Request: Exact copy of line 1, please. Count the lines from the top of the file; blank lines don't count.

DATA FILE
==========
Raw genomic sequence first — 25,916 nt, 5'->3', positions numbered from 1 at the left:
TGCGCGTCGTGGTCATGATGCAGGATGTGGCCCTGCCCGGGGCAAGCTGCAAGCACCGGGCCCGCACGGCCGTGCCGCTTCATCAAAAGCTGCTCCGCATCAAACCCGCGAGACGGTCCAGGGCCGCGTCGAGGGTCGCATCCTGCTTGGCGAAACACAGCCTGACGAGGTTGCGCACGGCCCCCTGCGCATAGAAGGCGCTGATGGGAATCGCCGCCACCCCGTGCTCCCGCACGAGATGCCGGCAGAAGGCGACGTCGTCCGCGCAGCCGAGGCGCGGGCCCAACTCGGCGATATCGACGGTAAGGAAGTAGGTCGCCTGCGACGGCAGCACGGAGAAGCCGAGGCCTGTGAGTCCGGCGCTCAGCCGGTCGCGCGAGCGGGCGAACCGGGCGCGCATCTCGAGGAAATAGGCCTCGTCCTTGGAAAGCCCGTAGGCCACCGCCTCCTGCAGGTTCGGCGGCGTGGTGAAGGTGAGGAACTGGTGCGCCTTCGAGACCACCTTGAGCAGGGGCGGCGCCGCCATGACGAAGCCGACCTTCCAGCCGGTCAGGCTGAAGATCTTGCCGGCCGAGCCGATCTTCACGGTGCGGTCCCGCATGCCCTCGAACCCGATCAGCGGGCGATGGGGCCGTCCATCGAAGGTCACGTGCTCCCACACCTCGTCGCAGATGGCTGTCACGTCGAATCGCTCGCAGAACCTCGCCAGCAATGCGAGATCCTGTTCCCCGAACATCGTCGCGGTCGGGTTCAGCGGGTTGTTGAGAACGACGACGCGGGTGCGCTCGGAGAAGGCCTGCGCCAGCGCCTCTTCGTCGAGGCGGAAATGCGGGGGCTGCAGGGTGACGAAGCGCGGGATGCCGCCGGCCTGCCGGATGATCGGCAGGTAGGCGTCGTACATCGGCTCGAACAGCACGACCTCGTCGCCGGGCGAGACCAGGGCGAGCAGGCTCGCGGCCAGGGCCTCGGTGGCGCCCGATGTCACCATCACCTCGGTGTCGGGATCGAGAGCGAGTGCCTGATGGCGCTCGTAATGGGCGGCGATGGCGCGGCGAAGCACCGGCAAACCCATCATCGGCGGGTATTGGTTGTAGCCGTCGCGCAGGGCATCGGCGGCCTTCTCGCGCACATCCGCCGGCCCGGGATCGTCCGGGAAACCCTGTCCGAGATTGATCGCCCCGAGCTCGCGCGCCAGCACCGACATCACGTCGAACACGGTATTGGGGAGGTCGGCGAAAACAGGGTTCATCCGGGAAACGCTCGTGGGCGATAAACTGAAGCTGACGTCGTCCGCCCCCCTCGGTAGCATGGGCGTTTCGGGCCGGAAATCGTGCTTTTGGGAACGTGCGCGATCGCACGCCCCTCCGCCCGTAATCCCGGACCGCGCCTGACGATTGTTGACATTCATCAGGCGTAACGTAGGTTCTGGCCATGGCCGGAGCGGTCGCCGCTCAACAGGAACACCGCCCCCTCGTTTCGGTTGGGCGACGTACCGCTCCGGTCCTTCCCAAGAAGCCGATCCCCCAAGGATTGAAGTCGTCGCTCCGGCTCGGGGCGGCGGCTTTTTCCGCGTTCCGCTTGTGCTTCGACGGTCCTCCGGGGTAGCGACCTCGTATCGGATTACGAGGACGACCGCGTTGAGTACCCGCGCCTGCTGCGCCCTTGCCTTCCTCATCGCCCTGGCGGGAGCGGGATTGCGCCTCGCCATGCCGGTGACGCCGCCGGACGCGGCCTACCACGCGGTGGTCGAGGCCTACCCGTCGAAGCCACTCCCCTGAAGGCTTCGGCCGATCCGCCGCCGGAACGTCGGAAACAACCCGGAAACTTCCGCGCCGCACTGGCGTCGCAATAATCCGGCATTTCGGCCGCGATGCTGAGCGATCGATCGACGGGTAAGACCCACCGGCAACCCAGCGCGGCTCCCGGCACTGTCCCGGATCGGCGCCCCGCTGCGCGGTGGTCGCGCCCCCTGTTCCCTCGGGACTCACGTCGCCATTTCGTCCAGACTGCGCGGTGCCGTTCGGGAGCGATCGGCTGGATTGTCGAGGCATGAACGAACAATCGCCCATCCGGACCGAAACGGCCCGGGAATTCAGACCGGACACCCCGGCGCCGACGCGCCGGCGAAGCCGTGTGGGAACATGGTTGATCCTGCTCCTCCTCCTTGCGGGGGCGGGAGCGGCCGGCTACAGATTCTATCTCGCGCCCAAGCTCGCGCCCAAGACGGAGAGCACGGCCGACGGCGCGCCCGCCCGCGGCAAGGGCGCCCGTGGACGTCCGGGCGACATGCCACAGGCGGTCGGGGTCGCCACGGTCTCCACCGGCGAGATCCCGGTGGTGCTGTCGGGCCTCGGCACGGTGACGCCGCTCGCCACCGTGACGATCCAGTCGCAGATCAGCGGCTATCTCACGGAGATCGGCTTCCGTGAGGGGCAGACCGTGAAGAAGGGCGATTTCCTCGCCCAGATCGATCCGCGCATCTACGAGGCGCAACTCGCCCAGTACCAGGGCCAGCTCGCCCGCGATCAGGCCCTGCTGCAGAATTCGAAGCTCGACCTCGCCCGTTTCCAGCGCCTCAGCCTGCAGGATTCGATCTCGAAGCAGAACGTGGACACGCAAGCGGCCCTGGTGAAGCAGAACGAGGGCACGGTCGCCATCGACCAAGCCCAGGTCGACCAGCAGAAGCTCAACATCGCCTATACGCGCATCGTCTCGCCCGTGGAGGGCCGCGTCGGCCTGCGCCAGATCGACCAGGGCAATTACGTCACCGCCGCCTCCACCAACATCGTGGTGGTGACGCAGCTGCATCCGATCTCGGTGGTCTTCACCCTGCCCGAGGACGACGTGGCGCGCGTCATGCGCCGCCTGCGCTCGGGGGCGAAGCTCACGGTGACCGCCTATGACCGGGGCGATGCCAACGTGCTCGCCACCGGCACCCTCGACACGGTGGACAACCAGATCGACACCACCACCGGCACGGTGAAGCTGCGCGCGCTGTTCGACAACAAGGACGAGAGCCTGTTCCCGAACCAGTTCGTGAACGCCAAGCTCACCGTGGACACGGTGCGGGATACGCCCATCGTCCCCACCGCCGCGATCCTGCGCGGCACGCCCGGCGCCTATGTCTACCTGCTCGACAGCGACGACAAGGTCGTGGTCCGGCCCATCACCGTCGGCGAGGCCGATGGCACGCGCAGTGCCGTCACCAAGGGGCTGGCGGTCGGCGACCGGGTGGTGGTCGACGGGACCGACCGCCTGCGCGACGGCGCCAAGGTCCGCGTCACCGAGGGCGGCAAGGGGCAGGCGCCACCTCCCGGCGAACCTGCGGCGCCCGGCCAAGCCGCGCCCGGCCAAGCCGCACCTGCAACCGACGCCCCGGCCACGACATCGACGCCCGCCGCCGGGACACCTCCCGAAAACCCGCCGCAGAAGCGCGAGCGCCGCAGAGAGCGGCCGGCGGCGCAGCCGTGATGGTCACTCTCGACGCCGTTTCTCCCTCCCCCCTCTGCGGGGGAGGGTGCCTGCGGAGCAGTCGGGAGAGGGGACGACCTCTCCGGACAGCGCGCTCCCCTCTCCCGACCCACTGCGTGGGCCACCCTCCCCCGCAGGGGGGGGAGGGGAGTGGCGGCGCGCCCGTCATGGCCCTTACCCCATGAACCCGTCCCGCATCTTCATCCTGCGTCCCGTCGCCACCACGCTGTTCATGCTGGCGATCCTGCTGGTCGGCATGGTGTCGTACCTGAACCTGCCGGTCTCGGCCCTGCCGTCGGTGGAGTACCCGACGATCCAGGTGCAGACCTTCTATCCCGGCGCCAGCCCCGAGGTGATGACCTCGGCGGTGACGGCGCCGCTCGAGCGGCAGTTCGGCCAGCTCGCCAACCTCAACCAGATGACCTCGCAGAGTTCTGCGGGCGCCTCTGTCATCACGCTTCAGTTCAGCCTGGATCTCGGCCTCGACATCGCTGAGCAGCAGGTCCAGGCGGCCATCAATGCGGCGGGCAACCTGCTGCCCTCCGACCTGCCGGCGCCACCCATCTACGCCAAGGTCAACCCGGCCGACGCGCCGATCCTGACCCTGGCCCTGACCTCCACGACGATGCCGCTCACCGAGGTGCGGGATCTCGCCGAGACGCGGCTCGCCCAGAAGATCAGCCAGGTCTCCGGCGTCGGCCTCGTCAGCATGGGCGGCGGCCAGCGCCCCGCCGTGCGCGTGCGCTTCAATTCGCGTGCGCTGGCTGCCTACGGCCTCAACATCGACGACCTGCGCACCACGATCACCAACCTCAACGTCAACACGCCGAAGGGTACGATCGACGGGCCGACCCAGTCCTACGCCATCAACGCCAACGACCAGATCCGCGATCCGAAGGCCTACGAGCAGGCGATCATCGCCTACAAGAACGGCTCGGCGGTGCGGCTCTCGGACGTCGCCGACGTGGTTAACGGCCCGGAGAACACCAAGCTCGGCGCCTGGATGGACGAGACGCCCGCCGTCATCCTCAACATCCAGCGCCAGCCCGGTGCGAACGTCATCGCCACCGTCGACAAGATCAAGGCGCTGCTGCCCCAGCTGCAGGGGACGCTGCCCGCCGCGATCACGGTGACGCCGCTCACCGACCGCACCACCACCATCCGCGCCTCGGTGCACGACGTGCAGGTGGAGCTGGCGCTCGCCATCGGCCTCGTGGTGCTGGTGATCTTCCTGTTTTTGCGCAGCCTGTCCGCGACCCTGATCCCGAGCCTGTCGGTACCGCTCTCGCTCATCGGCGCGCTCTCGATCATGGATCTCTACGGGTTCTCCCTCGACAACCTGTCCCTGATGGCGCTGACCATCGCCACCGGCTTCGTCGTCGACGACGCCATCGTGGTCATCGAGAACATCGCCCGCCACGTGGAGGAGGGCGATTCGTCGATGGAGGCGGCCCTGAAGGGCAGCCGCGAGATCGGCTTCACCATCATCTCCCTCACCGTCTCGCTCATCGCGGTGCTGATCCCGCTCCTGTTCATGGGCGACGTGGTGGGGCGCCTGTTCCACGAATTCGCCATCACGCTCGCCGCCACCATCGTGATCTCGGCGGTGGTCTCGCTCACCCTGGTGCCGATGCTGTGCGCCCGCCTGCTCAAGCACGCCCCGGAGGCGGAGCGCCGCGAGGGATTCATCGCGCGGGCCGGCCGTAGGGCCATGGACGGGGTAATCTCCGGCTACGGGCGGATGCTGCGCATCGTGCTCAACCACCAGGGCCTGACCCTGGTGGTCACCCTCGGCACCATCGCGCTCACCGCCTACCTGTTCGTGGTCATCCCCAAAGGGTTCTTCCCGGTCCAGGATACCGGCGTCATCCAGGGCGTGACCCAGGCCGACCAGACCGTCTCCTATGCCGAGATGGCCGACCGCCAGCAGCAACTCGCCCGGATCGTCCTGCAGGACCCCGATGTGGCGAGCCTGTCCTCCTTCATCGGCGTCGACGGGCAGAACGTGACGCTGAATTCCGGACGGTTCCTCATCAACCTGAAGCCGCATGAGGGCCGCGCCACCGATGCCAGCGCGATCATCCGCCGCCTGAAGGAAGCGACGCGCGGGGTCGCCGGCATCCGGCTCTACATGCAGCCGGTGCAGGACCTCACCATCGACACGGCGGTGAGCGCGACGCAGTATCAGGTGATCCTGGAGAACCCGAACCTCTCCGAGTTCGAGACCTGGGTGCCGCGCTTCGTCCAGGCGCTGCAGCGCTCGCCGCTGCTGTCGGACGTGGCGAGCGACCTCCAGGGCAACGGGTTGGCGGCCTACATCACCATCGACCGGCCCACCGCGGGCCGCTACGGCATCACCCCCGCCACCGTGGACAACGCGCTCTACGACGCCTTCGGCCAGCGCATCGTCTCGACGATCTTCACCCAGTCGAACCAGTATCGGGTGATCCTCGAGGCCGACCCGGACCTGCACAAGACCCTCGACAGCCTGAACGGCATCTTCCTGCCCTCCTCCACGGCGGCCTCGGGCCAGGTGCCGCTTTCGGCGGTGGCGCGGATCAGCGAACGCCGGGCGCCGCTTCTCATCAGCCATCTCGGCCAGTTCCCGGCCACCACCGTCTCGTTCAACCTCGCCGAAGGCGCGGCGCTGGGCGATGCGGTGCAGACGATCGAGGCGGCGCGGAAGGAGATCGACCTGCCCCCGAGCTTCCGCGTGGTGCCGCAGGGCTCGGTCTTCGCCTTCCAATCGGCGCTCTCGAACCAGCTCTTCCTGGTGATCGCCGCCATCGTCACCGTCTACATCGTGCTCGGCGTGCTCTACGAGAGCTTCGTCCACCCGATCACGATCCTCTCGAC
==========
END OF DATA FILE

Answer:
Raw genomic sequence first — 25,916 nt, 5'->3', positions numbered from 1 at the left: